Mojito is a traditional Cuban highball. The cocktail often consists of five ingredients: white rum, sugar, lime juice, soda water, and mint. Its combination of sweetness, citrus, and herbaceous mint flavors is intended to complement the rum, and has made the mojito a popular summer drink. It’s unclear, but the Mojito first appeared in cocktail literature in the 1932 edition of "Sloppy Joe’s Bar Cocktail Manual", a book from the famed Havana institution.
The piña colada is a cocktail made with rum, cream of coconut or coconut milk, and pineapple juice, usually served either blended or shaken with ice. It may be garnished with either a pineapple wedge, maraschino cherry, or both. There are two versions of the drink, both originating in Puerto Rico. The Piña Colada debuted in 1952, when it was first mixed by Ramon Marrero Perez, the head barman at the Caribe Hilton in Old San Juan.
The Illegal cocktail is a new addition to the list of IBA standardized cocktails. A boozy mix of Mezcal, Rum, Maraschino liqueur, and a few more ingredients. It's a unique mix of bold flavors that brings sunshine to your mind, even on rainy days. This cocktail celebrates summer, sunshine, and beaches. It’s boozy, smoky, tart, and refreshing.
A Long Island iced tea or Long Island ice tea is a type of alcoholic mixed drink typically made with vodka, tequila, light rum, triple sec, gin, and a splash of cola, which gives the drink the same amber hue as iced tea. The Long Island Iced Tea was popularized in the 1970s and remains a beloved drink. There are two competing origin stories for the Long Island iced tea, one from Long Island, Tennessee and one from Long Island, New York.
The Mai Tai is a cocktail based on rum, Curaçao liqueur, orgeat syrup, and lime juice. It is one of the characteristic cocktails in Tiki culture. The cocktail has invented by Victor J. Bergeron in 1944 at his restaurant, Trader Vic's, in Oakland, California, US. The name was allegedly taken from maitaʻi, the Tahitian word for "good" or "excellence", although the drink is usually spelled as two words, sometimes hyphenated or capitalized.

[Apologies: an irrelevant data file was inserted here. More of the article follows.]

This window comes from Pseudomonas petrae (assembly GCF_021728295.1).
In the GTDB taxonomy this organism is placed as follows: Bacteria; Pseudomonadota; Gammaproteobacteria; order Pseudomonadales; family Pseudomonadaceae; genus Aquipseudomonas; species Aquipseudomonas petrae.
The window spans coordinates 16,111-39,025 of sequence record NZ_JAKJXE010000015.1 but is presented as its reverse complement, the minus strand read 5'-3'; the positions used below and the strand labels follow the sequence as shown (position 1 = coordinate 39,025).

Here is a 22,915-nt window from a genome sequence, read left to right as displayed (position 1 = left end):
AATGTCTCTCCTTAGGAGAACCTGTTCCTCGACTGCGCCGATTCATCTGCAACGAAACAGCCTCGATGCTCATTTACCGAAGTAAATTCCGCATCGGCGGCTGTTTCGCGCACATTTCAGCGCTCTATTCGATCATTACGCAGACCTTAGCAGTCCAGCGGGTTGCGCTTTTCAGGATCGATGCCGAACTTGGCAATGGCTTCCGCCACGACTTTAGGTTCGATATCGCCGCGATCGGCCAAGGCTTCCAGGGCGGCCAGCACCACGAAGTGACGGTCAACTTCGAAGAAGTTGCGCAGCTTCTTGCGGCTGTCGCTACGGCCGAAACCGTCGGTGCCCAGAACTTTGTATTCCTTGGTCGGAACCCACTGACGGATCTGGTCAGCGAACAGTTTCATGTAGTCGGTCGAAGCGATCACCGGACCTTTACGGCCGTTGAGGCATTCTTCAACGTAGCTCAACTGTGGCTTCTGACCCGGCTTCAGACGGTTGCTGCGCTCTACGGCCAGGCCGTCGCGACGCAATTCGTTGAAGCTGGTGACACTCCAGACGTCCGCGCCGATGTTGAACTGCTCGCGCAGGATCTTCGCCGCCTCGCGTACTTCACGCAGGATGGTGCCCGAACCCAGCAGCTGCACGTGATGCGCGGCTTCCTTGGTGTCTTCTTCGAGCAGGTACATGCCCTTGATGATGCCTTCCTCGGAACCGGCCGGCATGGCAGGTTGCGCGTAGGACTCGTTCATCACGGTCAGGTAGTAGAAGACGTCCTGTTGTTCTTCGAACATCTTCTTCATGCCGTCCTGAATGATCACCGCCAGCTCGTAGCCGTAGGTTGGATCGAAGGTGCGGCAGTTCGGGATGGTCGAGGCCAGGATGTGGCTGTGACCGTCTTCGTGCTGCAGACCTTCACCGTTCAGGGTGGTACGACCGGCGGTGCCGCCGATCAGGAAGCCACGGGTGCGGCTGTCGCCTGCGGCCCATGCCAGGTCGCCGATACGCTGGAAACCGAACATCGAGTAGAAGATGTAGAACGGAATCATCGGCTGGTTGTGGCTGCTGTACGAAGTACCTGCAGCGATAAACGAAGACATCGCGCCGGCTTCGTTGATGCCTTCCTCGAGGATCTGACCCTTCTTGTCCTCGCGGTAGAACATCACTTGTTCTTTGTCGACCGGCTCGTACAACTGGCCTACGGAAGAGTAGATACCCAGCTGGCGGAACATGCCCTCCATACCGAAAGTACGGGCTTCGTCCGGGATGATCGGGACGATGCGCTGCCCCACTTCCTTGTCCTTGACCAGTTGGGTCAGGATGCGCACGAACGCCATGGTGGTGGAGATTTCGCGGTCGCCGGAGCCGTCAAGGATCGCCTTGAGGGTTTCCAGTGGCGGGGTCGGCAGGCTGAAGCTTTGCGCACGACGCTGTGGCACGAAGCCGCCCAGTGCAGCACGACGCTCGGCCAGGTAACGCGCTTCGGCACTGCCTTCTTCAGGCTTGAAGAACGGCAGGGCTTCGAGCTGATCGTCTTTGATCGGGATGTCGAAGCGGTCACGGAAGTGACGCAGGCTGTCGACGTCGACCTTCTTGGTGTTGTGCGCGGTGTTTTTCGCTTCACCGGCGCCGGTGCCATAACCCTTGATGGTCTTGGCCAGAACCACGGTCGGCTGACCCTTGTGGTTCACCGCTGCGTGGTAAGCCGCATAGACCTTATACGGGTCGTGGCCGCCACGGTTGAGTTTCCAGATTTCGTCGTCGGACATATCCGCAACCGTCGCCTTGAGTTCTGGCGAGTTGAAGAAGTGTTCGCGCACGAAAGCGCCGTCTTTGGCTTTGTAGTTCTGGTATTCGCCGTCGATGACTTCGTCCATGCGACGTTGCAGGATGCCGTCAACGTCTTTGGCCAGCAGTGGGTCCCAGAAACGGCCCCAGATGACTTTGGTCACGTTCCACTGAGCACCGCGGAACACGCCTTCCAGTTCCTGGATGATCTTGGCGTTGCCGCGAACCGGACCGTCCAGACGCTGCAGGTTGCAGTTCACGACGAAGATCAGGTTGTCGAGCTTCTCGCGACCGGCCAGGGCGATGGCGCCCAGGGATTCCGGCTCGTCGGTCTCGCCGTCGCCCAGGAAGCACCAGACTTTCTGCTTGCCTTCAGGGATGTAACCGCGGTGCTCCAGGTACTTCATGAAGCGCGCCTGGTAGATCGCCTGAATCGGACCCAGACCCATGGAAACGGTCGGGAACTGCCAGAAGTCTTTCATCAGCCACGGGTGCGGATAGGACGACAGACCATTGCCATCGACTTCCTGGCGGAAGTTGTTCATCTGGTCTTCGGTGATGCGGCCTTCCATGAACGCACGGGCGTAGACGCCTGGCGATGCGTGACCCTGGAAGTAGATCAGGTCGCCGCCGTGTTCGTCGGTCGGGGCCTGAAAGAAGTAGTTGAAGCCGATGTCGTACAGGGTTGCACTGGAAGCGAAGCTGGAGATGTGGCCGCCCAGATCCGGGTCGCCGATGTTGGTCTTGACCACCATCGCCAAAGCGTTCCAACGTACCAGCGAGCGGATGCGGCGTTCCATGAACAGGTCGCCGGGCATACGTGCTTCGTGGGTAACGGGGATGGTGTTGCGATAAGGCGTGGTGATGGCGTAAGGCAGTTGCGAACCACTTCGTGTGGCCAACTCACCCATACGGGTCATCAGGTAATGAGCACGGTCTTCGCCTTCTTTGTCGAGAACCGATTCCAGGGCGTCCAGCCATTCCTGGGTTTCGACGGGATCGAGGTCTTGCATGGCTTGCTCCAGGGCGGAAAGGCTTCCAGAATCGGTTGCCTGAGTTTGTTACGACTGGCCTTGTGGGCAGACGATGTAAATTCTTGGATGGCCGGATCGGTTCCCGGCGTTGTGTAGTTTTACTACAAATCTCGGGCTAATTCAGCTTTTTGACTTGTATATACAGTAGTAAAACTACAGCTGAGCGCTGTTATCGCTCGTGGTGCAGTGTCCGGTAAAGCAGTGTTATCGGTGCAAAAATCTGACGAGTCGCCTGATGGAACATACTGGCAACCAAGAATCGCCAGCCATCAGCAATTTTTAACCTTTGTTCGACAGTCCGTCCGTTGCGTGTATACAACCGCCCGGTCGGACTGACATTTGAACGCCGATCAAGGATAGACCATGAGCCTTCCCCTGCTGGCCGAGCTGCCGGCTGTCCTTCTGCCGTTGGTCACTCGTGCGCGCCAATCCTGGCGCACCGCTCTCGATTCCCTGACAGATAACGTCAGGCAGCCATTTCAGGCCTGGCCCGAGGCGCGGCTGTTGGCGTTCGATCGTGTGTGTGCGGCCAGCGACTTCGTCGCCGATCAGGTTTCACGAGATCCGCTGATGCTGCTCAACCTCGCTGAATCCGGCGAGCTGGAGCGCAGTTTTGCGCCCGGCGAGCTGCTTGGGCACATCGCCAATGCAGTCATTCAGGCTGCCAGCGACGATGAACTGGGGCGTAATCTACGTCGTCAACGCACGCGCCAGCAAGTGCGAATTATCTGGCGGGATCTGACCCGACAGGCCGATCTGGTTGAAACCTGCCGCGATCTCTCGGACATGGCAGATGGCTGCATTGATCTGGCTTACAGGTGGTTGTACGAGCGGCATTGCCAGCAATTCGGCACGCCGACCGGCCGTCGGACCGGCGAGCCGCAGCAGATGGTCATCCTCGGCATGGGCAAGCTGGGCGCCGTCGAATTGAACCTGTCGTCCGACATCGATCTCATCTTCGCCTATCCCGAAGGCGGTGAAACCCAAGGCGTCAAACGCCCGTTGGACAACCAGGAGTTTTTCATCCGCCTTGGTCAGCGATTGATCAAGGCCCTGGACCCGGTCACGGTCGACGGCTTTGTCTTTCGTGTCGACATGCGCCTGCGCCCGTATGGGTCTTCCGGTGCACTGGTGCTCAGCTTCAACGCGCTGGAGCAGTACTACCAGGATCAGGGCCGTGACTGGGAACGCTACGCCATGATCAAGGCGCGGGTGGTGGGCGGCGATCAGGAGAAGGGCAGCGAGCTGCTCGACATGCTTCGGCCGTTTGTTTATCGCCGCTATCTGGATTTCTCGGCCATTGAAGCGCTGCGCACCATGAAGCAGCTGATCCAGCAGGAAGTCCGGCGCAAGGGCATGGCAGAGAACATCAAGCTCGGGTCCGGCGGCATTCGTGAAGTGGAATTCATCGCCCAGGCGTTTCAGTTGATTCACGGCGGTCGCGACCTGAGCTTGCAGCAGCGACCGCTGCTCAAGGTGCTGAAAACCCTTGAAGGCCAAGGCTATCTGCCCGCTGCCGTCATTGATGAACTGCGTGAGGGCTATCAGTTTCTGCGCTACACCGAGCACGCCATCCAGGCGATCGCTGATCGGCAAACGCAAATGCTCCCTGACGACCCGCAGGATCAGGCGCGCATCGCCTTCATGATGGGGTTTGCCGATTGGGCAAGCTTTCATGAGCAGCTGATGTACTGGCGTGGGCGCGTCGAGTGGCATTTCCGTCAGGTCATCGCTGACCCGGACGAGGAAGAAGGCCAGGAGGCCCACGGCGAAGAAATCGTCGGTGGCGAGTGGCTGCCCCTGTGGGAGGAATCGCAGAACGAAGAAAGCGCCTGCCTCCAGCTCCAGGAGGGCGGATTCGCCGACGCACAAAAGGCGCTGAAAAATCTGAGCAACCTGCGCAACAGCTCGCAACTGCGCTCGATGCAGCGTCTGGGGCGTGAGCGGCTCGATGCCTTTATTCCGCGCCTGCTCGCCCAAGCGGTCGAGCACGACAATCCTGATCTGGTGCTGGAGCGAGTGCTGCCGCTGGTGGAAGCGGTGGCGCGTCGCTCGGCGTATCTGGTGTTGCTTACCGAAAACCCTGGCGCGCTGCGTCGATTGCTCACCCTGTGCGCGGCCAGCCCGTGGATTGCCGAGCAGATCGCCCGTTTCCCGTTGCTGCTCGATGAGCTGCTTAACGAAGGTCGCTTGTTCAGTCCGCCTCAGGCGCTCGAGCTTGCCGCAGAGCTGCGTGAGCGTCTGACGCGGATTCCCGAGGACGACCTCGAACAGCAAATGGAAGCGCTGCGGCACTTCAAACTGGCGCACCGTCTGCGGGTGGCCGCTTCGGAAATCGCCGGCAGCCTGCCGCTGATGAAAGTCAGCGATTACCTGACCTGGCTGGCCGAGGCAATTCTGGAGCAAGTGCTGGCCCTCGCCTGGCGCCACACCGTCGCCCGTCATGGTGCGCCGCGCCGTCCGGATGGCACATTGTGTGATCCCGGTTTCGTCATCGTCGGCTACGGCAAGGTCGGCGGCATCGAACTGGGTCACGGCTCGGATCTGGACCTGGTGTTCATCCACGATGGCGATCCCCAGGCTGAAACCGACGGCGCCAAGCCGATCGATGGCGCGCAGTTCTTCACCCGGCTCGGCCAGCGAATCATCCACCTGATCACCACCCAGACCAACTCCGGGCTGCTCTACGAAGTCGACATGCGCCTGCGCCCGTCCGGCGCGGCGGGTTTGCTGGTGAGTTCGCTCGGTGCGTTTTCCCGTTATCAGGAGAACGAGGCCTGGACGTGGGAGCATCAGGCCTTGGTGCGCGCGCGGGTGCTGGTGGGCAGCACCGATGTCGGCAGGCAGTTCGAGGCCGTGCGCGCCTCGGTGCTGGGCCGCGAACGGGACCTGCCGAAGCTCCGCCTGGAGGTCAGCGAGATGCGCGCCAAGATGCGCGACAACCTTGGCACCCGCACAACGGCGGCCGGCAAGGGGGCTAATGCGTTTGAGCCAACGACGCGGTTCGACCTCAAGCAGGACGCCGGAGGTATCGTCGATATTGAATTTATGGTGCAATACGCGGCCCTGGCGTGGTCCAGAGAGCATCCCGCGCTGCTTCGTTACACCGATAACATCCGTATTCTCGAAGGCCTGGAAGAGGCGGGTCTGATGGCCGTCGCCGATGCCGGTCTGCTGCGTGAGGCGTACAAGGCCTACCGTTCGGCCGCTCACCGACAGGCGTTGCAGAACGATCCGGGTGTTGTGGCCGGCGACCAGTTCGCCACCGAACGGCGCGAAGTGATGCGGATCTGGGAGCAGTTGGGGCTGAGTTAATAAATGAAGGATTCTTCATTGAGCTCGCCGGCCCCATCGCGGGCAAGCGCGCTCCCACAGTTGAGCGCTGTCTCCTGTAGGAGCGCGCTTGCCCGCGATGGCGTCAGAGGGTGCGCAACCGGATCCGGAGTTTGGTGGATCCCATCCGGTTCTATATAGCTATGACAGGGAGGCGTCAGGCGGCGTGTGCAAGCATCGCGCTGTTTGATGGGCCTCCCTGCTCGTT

The Sidecar is a classic drink that features cognac, orange liqueur, and fresh lemon juice. If you enjoy the Sidecar, you should meet its less known cousin, the Between the Sheets. The cocktail first appeared in New York Bar in Paris, where the acclaimed bartender Harry MacElhone, apparently made it in the 1920s. He has also contributed several other classics to the boozy realm, including the White Lady and the Old Pal, so drinkers are forever in his debt. Most people name this cocktail Between the Sheets, though you may hear it referred to as a Maiden's Prayer (when made with gin instead of rum) as well. By either name, it's a cool drink in which rum and brandy get together for some fun. If you enjoy the notorious Sidecar, be sure to give this one a try. The brandy and rum blend is often seen in classics such as the Boston Sidecar and Embassy cocktails. The Between the Sheets is a cocktail consisting of white rum, cognac, triple sec, and lemon juice. The Between the Sheets starts as a Sidecar but diverges with a measure of light rum and skips the custom sugared rim.
A Mary Pickford is a Prohibition Era cocktail made with white rum, fresh pineapple juice, grenadine, and Maraschino liqueur. It is served shaken and chilled, often with a Maraschino cherry. Named for Canadian-American film actress Mary Pickford (1892–1979), it is said to have been created for her in the 1920s by either Eddie Woelke or Fred Kaufmann at the Hotel Nacional de Cuba.